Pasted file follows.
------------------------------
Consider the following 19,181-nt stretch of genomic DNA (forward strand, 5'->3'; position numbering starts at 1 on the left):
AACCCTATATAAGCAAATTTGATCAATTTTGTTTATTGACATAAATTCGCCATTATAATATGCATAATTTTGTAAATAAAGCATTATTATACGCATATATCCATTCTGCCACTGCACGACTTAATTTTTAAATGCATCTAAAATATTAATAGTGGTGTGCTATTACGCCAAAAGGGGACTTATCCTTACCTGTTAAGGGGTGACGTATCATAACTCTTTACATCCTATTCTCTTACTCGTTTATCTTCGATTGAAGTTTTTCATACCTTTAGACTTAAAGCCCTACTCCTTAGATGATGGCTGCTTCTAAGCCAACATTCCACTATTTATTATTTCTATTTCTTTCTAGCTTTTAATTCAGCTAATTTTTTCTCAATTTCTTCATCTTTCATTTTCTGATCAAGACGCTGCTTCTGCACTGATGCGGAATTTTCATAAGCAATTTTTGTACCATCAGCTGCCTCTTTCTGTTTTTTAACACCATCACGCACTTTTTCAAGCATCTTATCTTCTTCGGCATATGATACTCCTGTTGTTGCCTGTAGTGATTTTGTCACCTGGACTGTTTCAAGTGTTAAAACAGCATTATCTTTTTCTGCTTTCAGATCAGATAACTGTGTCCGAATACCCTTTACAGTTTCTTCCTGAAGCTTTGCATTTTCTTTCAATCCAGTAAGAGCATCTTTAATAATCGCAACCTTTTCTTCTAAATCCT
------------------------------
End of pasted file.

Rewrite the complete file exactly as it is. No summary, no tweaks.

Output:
Consider the following 19,181-nt stretch of genomic DNA (forward strand, 5'->3'; position numbering starts at 1 on the left):
AACCCTATATAAGCAAATTTGATCAATTTTGTTTATTGACATAAATTCGCCATTATAATATGCATAATTTTGTAAATAAAGCATTATTATACGCATATATCCATTCTGCCACTGCACGACTTAATTTTTAAATGCATCTAAAATATTAATAGTGGTGTGCTATTACGCCAAAAGGGGACTTATCCTTACCTGTTAAGGGGTGACGTATCATAACTCTTTACATCCTATTCTCTTACTCGTTTATCTTCGATTGAAGTTTTTCATACCTTTAGACTTAAAGCCCTACTCCTTAGATGATGGCTGCTTCTAAGCCAACATTCCACTATTTATTATTTCTATTTCTTTCTAGCTTTTAATTCAGCTAATTTTTTCTCAATTTCTTCATCTTTCATTTTCTGATCAAGACGCTGCTTCTGCACTGATGCGGAATTTTCATAAGCAATTTTTGTACCATCAGCTGCCTCTTTCTGTTTTTTAACACCATCACGCACTTTTTCAAGCATCTTATCTTCTTCGGCATATGATACTCCTGTTGTTGCCTGTAGTGATTTTGTCACCTGGACTGTTTCAAGTGTTAAAACAGCATTATCTTTTTCTGCTTTCAGATCAGATAACTGTGTCCGAATACCCTTTACAGTTTCTTCCTGAAGCTTTGCATTTTCTTTCAATCCAGTAAGAGCATCTTTAATAATCGCAACCTTTTCTTCTAAATCCT